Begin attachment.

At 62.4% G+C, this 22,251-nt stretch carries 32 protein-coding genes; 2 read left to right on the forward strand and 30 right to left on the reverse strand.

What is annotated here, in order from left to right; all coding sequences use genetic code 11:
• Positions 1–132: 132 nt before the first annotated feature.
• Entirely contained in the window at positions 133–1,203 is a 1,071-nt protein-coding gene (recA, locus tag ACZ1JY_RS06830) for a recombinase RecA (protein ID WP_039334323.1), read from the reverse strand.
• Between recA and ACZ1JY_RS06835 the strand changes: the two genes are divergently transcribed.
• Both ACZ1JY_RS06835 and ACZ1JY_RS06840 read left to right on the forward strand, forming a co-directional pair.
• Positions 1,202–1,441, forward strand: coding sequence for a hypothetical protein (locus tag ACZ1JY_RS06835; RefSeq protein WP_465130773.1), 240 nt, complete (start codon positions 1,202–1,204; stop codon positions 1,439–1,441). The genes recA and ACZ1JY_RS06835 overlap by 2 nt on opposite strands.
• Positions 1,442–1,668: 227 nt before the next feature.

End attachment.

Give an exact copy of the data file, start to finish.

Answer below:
At 62.4% G+C, this 22,251-nt stretch carries 32 protein-coding genes; 2 read left to right on the forward strand and 30 right to left on the reverse strand.

What is annotated here, in order from left to right; all coding sequences use genetic code 11:
• Positions 1–132: 132 nt before the first annotated feature.
• Entirely contained in the window at positions 133–1,203 is a 1,071-nt protein-coding gene (recA, locus tag ACZ1JY_RS06830) for a recombinase RecA (protein ID WP_039334323.1), read from the reverse strand.
• Between recA and ACZ1JY_RS06835 the strand changes: the two genes are divergently transcribed.
• Both ACZ1JY_RS06835 and ACZ1JY_RS06840 read left to right on the forward strand, forming a co-directional pair.
• Positions 1,202–1,441, forward strand: coding sequence for a hypothetical protein (locus tag ACZ1JY_RS06835; RefSeq protein WP_465130773.1), 240 nt, complete (start codon positions 1,202–1,204; stop codon positions 1,439–1,441). The genes recA and ACZ1JY_RS06835 overlap by 2 nt on opposite strands.
• Positions 1,442–1,668: 227 nt before the next feature.